The second half of the hearing featured public commentary. Members of the audience were each given five minutes to speak either for or against the medical marijuana initiatives, alternating between the two.

All eight speakers, who ranged from health care workers to business owners, spoke in favor of Initiative 65.

“I have personally witnessed all the medical benefits of cannabis,” said Ash Clifford, who said he’s been supportive of legalizing marijuana for years. “The list of miracles this plant has given can go on and on ... I’m sure everyone in this room is dealing with something marijuana can help with.”

Tupelo physician and surgeon Dr. Matt Wesson said he’s personally witnessed the benefits of medical marijuana for treating pain. He said he’s supported its use to treat pain for decades.

“With many patients, medical marijuana is excellent for cancer, pain relief, seizures, the side effects of chemotherapy … and for the anxiety of depression of PTSD that so many veterans have,” Wesson said. “It is a very unique drug with substantial benefits and minimal side effects.”

David Singletary of Jackson argued that “marijuana has been a part of civilization for 10,000 years,” and said he believes it to be more effective and safer than many legal substances, including alcohol.

“I don’t need to be babysat by my government anymore,” Singletary said. “The war on drugs doesn’t work and needs to be stopped.”

November’s ballot will feature two medical marijuana initiatives: Initiative 65 and Initiative 65A, introduced by the Legislature during the previous session. The Legislature’s alternative version is more regulated than the original initiative, including limiting use of the drug to terminally ill patients.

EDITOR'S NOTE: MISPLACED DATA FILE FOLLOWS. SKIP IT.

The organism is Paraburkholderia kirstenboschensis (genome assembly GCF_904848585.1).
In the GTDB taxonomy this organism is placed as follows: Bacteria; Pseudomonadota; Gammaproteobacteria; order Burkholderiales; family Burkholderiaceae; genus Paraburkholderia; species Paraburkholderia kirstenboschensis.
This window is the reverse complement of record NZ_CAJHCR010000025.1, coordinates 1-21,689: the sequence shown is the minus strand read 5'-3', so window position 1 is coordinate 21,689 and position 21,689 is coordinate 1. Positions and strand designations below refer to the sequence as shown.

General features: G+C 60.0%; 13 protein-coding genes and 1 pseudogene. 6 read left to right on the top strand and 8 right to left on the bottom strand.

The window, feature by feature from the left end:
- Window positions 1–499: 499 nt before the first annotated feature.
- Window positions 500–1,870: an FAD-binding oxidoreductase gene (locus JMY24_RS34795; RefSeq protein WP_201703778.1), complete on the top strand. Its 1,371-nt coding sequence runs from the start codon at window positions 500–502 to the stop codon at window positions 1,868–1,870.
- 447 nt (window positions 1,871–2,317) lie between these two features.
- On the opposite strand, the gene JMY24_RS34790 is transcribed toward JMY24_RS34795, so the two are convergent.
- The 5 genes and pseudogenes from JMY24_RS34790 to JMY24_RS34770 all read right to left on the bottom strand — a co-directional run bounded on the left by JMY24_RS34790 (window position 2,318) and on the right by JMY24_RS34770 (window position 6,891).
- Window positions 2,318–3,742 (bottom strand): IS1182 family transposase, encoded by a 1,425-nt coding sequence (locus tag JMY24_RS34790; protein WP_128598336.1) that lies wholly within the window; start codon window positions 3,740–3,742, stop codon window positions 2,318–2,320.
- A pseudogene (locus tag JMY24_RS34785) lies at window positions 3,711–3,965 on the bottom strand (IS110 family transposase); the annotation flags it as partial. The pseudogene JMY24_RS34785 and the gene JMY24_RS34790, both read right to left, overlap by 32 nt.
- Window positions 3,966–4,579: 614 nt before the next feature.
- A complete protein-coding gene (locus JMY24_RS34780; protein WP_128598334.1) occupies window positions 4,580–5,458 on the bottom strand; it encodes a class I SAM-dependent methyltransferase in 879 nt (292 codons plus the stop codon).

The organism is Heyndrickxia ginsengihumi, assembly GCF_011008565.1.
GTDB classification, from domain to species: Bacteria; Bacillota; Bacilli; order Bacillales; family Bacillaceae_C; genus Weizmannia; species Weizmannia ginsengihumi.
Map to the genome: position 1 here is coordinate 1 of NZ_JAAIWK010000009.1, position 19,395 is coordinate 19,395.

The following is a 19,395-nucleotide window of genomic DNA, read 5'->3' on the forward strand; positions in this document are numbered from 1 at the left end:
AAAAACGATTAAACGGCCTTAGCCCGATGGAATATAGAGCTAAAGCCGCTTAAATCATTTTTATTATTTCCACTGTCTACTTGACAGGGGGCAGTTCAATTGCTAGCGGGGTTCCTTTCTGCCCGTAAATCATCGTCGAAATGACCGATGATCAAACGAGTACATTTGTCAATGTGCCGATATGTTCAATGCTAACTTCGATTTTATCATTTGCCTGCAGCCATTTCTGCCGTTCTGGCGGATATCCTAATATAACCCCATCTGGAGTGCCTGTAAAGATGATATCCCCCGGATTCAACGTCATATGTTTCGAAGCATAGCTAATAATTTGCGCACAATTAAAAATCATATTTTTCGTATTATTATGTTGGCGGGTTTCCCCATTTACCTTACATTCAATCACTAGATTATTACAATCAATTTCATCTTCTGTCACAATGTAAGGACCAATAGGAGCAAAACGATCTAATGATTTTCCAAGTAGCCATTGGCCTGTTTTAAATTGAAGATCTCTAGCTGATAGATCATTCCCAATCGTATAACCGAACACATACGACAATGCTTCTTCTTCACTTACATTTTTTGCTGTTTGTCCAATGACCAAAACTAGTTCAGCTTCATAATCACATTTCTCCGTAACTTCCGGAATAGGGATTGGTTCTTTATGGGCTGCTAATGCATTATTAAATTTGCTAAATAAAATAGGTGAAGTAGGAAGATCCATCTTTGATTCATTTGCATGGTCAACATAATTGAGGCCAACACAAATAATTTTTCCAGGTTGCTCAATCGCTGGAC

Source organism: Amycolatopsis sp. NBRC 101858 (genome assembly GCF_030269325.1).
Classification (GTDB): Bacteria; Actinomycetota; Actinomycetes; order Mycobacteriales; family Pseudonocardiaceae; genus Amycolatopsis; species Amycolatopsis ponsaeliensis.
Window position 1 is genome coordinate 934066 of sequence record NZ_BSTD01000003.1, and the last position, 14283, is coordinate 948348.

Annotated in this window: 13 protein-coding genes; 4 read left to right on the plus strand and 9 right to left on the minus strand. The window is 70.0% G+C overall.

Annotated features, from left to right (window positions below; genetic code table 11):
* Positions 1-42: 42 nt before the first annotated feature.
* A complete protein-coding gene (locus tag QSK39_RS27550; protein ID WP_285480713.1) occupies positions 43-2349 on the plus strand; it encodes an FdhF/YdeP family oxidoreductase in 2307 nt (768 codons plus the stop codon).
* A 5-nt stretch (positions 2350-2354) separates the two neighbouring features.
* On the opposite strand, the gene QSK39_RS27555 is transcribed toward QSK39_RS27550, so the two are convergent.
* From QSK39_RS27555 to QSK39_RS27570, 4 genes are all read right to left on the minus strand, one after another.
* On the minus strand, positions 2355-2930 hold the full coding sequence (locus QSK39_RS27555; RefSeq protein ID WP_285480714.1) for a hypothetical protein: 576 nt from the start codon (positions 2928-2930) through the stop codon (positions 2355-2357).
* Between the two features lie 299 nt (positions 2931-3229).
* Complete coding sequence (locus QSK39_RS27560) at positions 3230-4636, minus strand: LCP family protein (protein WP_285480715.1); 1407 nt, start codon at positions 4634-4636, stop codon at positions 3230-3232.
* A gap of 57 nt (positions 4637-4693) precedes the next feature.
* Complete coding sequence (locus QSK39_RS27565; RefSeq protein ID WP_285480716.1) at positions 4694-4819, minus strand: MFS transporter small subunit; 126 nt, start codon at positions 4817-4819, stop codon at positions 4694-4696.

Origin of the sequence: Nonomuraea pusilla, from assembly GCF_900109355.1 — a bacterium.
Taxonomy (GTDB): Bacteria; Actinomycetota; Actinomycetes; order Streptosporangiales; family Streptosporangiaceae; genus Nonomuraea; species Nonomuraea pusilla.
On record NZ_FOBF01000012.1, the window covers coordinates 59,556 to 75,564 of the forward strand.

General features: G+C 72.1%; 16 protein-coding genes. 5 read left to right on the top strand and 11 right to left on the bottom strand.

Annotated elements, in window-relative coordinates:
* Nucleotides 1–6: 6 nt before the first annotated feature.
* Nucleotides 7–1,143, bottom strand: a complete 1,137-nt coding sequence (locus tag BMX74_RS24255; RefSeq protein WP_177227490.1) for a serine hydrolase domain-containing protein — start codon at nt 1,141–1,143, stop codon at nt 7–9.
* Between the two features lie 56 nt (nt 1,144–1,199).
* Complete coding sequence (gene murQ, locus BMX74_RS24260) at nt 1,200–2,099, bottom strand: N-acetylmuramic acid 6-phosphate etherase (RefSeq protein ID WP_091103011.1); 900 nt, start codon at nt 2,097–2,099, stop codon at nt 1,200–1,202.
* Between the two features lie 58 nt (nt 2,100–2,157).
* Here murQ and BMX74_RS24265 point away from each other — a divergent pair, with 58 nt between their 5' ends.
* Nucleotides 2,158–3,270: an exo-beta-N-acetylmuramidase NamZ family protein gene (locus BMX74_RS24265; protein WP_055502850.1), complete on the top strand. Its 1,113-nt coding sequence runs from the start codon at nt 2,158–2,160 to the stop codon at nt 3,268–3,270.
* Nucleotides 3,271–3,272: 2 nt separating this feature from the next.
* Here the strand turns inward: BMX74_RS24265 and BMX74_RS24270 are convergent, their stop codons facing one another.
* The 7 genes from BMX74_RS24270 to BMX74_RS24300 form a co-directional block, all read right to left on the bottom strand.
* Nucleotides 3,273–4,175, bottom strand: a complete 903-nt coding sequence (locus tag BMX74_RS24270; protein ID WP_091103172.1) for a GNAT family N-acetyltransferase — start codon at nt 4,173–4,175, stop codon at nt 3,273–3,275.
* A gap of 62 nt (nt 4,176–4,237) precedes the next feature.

Mississippians will have the option to either vote for the original initiative, vote for the alternative initiative, or oppose both initiatives.

Initiative Measure No. 65 proposes to amend the Mississippi Constitution to allow qualified patients to use medical marijuana to treat one or more of 22 debilitating medical conditions, as certified by Mississippi licensed physicians. If passed, the constitutional amendment would allow medical marijuana to be provided only by licensed treatment centers. The Mississippi State Department of Health would regulate and enforce the provisions of the amendment.

Just like any other prescription medication, medical marijuana would require a state physician to certify a patient as suffering from one of the included medical conditions – including cancer, epilepsy, Parkinson’s disease, muscular dystrophy and post-traumatic stress disorder – before being issued a marijuana ID card from the Mississippi State Department of Health. This card would enable the patient to purchase medical marijuana from a state-regulated treatment center.

Mississippi law requires a minimum of 86,183 certified signatures to be gathered, with at least 17,237 certified signatures from each of the five congressional districts as they existed in the year 2000, for an initiative measure to be placed on the ballot. According to the Mississippi Secretary of State’s website, this required number of signatures represents 12% of the total number of votes cast for Governor in the last gubernatorial general election.